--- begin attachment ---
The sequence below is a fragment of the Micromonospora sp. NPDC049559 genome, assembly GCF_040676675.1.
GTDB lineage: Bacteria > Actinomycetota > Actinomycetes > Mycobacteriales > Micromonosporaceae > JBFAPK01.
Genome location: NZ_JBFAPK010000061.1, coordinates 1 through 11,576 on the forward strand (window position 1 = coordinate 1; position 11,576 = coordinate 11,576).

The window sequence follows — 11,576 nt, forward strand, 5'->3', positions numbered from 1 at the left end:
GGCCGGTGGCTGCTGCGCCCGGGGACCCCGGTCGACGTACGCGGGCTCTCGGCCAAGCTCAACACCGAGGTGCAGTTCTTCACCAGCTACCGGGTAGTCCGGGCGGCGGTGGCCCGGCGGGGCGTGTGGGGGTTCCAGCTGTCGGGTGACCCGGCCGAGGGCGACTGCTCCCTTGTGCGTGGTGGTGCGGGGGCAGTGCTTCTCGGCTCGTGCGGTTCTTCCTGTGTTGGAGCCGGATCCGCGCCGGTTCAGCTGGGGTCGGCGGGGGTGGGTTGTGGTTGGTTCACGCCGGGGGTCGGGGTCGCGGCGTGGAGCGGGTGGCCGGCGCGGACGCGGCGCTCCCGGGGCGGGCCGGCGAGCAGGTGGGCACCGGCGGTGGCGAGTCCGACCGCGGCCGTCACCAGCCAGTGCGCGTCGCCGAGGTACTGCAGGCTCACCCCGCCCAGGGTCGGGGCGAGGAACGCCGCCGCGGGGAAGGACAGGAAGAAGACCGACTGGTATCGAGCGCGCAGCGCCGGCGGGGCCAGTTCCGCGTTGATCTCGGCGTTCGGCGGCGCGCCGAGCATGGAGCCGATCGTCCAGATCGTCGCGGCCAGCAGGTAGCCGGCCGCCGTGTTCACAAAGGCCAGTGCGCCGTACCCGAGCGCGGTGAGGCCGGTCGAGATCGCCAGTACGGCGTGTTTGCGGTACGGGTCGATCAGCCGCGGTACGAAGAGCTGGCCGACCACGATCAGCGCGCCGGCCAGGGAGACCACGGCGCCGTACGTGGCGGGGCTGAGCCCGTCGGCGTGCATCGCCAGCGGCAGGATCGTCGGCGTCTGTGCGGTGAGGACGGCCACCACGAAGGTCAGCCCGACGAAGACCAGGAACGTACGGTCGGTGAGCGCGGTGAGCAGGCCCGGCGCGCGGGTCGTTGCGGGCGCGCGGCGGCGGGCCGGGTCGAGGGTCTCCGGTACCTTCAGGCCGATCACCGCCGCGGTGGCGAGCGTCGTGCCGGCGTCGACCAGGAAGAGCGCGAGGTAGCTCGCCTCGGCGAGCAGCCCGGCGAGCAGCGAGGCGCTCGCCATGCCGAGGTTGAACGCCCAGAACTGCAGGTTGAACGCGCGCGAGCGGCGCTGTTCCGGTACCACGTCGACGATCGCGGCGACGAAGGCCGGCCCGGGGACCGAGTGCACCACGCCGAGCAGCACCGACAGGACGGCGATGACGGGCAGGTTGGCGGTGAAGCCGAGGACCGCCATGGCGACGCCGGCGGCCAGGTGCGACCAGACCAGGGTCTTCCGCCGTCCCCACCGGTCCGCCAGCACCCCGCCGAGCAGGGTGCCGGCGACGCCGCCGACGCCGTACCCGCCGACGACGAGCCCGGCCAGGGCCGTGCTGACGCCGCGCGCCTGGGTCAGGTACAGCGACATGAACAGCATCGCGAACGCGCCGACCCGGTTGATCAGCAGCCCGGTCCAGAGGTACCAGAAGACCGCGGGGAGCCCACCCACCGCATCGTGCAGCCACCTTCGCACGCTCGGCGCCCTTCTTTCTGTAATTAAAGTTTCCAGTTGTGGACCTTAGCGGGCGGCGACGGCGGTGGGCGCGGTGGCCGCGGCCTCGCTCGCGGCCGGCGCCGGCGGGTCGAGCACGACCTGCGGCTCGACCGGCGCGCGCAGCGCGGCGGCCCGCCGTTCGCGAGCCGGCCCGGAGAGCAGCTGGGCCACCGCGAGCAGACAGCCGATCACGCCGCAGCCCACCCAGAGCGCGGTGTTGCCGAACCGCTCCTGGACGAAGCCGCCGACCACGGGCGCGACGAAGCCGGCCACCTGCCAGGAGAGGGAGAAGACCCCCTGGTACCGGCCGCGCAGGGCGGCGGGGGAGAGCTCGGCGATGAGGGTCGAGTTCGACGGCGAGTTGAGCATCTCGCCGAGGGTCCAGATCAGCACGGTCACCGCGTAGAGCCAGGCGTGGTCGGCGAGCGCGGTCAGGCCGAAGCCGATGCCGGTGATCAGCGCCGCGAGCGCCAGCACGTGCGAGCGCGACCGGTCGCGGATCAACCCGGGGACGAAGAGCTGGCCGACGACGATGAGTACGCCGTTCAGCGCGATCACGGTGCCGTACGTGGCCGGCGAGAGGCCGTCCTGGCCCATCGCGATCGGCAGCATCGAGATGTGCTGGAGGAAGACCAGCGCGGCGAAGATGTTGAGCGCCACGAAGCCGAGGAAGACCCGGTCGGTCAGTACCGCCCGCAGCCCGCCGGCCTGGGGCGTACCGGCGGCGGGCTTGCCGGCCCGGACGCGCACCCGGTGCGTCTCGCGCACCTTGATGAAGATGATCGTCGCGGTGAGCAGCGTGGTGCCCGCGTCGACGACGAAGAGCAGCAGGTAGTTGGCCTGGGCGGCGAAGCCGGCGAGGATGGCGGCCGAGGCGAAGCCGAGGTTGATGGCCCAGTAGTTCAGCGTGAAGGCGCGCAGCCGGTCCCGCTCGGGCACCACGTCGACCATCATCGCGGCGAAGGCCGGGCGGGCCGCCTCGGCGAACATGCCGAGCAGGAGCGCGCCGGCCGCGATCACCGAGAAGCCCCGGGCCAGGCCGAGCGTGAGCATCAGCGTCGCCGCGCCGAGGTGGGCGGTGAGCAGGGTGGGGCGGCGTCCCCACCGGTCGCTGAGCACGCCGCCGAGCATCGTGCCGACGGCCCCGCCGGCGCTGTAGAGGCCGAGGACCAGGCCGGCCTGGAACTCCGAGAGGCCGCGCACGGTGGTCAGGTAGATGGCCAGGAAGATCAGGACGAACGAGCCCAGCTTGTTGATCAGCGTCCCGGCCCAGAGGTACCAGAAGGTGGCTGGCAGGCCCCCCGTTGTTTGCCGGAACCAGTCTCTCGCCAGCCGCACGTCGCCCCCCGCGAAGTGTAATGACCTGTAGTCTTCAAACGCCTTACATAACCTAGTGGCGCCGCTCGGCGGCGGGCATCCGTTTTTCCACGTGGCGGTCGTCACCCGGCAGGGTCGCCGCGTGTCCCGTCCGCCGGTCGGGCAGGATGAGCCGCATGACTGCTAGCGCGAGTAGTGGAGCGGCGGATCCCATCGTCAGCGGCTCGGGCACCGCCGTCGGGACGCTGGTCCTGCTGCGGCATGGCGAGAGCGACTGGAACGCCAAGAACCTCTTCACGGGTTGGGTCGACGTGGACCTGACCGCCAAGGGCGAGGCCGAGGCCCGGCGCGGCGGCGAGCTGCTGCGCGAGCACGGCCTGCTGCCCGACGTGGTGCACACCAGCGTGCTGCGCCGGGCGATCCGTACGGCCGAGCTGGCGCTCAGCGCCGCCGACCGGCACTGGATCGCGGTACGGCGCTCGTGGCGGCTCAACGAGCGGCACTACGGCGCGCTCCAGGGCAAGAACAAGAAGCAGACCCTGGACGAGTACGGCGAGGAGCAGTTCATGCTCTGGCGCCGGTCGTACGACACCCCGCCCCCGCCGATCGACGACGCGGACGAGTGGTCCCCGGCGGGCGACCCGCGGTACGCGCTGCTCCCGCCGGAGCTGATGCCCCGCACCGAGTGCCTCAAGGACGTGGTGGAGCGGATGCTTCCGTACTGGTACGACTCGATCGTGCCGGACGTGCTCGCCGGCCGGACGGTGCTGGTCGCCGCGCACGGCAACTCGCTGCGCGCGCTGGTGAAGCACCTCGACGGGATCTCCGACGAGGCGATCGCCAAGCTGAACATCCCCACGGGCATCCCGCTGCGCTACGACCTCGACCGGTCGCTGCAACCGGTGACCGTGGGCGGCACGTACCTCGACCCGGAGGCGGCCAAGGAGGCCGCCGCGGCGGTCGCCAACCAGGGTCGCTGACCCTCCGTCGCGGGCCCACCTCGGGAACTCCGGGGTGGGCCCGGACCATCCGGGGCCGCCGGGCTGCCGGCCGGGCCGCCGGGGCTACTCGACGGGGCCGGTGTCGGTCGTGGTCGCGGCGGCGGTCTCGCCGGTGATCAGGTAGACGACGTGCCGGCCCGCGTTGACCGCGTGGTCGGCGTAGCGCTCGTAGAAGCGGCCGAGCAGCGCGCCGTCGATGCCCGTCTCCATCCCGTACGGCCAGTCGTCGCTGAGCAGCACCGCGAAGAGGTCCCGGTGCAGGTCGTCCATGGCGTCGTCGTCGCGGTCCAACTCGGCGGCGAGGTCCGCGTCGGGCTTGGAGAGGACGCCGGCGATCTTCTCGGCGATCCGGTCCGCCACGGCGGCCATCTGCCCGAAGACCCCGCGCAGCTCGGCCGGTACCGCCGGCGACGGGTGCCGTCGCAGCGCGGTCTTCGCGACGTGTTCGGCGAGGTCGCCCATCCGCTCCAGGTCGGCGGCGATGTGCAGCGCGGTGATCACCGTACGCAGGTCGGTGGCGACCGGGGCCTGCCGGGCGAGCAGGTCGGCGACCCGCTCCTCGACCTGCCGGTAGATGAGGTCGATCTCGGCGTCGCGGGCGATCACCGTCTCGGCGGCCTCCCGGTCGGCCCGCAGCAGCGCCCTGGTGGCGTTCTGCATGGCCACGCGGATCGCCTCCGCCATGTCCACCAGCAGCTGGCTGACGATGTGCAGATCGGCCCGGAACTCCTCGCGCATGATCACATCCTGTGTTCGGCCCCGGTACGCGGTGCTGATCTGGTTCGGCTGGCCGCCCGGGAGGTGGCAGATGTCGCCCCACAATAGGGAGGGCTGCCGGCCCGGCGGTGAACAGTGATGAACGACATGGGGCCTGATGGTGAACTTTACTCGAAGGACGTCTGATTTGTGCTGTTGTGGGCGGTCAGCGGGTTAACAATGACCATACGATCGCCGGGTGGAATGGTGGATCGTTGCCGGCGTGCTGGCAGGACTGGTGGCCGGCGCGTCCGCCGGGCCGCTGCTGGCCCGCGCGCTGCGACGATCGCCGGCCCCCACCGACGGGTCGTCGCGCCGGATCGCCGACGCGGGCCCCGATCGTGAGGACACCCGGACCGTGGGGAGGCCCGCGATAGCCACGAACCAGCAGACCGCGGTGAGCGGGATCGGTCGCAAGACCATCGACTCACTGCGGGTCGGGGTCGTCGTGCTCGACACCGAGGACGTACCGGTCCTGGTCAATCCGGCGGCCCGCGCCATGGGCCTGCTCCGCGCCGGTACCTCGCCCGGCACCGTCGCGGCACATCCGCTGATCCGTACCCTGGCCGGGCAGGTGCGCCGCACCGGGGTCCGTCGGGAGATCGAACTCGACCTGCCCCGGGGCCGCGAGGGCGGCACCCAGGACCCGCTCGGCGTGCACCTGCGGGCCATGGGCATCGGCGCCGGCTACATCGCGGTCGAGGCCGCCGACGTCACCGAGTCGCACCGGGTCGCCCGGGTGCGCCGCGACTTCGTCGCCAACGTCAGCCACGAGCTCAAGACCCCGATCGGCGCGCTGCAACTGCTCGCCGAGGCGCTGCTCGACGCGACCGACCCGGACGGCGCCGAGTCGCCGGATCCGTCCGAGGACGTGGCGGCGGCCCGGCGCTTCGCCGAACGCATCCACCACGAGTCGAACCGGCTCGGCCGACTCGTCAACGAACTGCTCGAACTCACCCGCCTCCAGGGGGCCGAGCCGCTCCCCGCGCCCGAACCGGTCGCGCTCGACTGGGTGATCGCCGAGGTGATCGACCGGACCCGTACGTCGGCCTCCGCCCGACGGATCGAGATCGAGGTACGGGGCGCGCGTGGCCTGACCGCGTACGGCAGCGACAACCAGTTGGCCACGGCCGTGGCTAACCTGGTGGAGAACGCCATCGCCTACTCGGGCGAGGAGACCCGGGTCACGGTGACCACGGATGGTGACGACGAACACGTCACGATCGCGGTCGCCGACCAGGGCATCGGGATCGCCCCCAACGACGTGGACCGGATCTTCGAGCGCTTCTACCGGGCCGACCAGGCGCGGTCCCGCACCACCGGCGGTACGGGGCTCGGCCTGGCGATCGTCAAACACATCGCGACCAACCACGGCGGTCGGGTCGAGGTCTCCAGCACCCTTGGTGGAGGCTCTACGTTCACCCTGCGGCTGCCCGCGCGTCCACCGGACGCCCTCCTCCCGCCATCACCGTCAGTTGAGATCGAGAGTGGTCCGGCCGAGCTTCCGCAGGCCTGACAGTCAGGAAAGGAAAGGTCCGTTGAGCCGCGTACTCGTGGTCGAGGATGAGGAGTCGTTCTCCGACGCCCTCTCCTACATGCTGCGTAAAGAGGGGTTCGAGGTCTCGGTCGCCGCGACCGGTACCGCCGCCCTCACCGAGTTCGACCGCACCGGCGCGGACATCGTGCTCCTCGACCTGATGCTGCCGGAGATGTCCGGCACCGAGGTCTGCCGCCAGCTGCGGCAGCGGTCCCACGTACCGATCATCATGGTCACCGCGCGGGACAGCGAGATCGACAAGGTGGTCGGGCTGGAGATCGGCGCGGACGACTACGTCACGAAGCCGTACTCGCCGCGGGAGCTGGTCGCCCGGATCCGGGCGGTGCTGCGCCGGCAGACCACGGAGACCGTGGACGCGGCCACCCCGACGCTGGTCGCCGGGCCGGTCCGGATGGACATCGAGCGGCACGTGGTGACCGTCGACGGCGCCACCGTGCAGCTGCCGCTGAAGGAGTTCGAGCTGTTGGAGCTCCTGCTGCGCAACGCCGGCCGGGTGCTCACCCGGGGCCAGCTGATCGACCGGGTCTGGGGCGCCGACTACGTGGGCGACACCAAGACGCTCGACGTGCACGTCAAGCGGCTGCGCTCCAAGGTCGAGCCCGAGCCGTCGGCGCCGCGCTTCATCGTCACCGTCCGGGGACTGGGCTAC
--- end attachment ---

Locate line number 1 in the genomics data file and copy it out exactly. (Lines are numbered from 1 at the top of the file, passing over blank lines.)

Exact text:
The sequence below is a fragment of the Micromonospora sp. NPDC049559 genome, assembly GCF_040676675.1.